Shelter by William Bradley

 

“What they don’t tell you about hurricanes is how many ways they can break your heart.” – Philip Gerard

We watched the effects of Hurricane Irene from our front porch.  While the streets flooded and our neighbor’s fence was blown down, we sipped from bottles of Blue Moon, strangely untouched by the wind that was causing so much devastation around us.  When you went in to get another beer, Leroy—one of the two cats we found as kittens, abandoned in our backyard a year before—tried to escape, as was his wont.  Once in the yard, he seemed to realize his mistake and tried to shelter himself beneath the hydrangea.  He was shivering when you carried him back inside, but he never tried to escape again.

Tom, the other cat, was never much interested in going outside, once we brought him in on that other rainy day when we found them.  It was as if he came inside, shook the rain from his coat, and thought, “Ah, that’s more like it.”  He would sometimes come up to the screen door while we sat on the porch and yell at us, but the yelling always seemed a request for us to come sit inside with him, rather than to be let out with us.

The kitchen ceiling started to leak again during the deluge, after we’d spent a small fortune repairing the damaged roof and ceiling when we moved into the house.  I got mad and senselessly shouted “Fuck you” to the ceiling.  You, more intelligently, placed a bucket below the leak.  Less intelligently, you told the cats not to drink the water that was accumulating.

We switched to wine in the late afternoon and played Trivial Pursuit by candlelight—the cats won’t let us play Scrabble, intrigued as they are by the tiles that just beg to be smacked around the table and onto the floor.  And eventually, the four of us curled up in bed—Leroy tucked into your arm, Tom between my ankles, our fingers touching, as usual.  Safe and warm.

Some storms, you can see coming for days in advance, so you can buy batteries, stock up on candles, make plans.  Others come up suddenly, and are more metaphoric than meteorological.  It was only raining lightly the evening the provost at our small Christian school told me that he would not be presenting my tenure application for the Board of Trustees to vote on.  He had wanted to hire a creative nonfiction writer just a few years before, but now feared that some of my more confessional work might make people think I’m an immoral person, and that, he said, would be bad for fundraising.

You cried as we sat on the porch that night; I was still a little shell-shocked, I think.  I was drinking whiskey, you were drinking a martini.  The alcohol neither cheered us nor depressed us further.  We each feared the other would be angry—I wrote the work in question, you were the one who found the jobs and convinced me a couple of liberal Lutherans would have no trouble fitting in at a Southern Baptist University.  But neither of us blamed the other—to do so would be as stupid as shouting “Fuck you” at the ceiling.  Rational people could not have predicted such a storm.  All we could do is go inside and shut the door and hope that those walls and ceiling would protect us from outside threats.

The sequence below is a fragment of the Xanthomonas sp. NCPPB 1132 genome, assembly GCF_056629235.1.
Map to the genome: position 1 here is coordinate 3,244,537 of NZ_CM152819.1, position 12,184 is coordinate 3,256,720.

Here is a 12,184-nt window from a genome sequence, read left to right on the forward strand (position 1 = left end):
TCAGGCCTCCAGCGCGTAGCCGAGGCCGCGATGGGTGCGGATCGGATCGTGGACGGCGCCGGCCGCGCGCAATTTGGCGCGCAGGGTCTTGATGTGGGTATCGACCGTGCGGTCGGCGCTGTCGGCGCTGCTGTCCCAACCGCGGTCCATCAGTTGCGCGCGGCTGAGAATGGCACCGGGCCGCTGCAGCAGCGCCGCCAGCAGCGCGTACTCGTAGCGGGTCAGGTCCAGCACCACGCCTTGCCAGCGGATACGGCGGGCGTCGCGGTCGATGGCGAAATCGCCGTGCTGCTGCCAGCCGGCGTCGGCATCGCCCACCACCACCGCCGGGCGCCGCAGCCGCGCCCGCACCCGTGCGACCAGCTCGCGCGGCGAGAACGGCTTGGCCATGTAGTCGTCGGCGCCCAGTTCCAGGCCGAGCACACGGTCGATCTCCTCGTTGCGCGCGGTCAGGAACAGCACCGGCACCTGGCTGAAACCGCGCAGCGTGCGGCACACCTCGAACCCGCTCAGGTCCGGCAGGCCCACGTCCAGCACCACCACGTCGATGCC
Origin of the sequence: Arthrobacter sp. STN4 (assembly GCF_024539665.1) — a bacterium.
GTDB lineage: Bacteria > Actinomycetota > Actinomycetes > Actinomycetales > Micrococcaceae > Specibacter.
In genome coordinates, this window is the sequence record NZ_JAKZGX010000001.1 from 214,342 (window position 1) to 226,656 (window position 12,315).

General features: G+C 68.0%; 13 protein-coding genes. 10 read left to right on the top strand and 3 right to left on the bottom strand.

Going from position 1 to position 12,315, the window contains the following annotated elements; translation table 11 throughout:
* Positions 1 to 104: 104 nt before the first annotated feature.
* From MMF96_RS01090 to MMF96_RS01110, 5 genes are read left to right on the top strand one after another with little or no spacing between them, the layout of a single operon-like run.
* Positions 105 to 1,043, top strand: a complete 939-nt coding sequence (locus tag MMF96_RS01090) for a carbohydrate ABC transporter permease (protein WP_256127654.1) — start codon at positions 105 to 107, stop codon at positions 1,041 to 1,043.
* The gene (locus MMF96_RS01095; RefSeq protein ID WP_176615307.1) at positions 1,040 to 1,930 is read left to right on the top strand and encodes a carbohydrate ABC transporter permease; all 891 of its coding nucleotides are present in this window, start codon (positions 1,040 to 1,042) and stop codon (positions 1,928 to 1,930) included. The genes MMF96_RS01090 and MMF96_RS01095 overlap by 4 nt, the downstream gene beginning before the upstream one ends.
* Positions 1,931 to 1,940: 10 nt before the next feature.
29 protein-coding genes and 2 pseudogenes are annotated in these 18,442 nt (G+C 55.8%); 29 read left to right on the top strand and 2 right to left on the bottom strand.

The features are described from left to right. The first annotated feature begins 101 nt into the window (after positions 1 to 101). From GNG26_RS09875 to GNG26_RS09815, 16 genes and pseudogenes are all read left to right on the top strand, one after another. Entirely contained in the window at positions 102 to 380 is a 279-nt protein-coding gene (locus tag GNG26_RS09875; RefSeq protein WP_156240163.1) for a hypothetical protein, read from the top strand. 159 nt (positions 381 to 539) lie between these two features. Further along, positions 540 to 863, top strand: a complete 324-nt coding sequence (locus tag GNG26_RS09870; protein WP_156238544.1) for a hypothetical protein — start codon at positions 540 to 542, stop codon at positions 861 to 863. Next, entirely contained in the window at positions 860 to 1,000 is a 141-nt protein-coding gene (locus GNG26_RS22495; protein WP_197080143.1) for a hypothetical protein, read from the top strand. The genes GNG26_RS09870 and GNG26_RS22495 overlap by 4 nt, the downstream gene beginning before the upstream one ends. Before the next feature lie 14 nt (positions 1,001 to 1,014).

We found other jobs, of course.  We won’t be filing for bankruptcy.  And we still have each other, and Leroy and Tom.  Leroy has been especially sensitive throughout this ordeal, climbing up into your arms and licking your tears away.  Tom and I have been a bit more stoic, less emotive.  Stable, I like to think.

Someone has put in a ridiculously-low offer on the house; we will negotiate.  The books and DVDs are being put into boxes.  The ceiling remains unrepaired—just as it was when we first looked at the house and saw so much potential.  A dining room where we could host Thanksgiving or Christmas dinners.  A backyard large enough to one day install a hot tub. Upstairs bedrooms that could be converted into home offices, then back into bedrooms once we started a family.

I have everything I really need in life—a job, a place to live, the cats and, most of all, you.  It seems ungrateful to complain about anything in a life so full of blessings, but I’d be lying if I claimed that all of my dreams have come true.  I have loved this house, and the memories we have made in it.  My stoicism fades and I feel a tightness in my chest at the thought of putting the cats into carriers, locking the front door, and stepping off that front porch for the last time, to walk into the tempest beyond.

 

About William Bradley

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